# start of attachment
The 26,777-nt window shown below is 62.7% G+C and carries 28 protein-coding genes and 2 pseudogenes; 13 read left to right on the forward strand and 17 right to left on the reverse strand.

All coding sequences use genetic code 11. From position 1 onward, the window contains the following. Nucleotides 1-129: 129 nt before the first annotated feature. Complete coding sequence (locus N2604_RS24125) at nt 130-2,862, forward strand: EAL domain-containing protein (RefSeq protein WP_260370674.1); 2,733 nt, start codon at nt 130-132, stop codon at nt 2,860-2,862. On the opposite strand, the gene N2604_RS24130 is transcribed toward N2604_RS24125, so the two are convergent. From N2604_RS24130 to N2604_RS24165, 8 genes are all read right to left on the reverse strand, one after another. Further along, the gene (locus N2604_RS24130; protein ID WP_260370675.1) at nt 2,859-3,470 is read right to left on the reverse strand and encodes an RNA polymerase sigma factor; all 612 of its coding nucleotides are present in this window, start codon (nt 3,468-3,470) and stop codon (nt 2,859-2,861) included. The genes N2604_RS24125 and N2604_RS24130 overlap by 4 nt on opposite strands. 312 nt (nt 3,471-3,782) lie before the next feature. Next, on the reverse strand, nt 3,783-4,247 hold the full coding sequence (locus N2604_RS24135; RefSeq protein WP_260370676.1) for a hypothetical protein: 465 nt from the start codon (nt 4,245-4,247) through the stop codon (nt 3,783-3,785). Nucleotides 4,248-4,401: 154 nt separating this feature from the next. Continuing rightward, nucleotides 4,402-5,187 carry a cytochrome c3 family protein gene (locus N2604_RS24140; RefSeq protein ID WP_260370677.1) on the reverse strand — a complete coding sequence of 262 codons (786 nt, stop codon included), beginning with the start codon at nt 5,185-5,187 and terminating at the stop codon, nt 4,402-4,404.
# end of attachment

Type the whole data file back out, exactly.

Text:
The 26,777-nt window shown below is 62.7% G+C and carries 28 protein-coding genes and 2 pseudogenes; 13 read left to right on the forward strand and 17 right to left on the reverse strand.

All coding sequences use genetic code 11. From position 1 onward, the window contains the following. Nucleotides 1-129: 129 nt before the first annotated feature. Complete coding sequence (locus N2604_RS24125) at nt 130-2,862, forward strand: EAL domain-containing protein (RefSeq protein WP_260370674.1); 2,733 nt, start codon at nt 130-132, stop codon at nt 2,860-2,862. On the opposite strand, the gene N2604_RS24130 is transcribed toward N2604_RS24125, so the two are convergent. From N2604_RS24130 to N2604_RS24165, 8 genes are all read right to left on the reverse strand, one after another. Further along, the gene (locus N2604_RS24130; protein ID WP_260370675.1) at nt 2,859-3,470 is read right to left on the reverse strand and encodes an RNA polymerase sigma factor; all 612 of its coding nucleotides are present in this window, start codon (nt 3,468-3,470) and stop codon (nt 2,859-2,861) included. The genes N2604_RS24125 and N2604_RS24130 overlap by 4 nt on opposite strands. 312 nt (nt 3,471-3,782) lie before the next feature. Next, on the reverse strand, nt 3,783-4,247 hold the full coding sequence (locus N2604_RS24135; RefSeq protein WP_260370676.1) for a hypothetical protein: 465 nt from the start codon (nt 4,245-4,247) through the stop codon (nt 3,783-3,785). Nucleotides 4,248-4,401: 154 nt separating this feature from the next. Continuing rightward, nucleotides 4,402-5,187 carry a cytochrome c3 family protein gene (locus N2604_RS24140; RefSeq protein ID WP_260370677.1) on the reverse strand — a complete coding sequence of 262 codons (786 nt, stop codon included), beginning with the start codon at nt 5,185-5,187 and terminating at the stop codon, nt 4,402-4,404.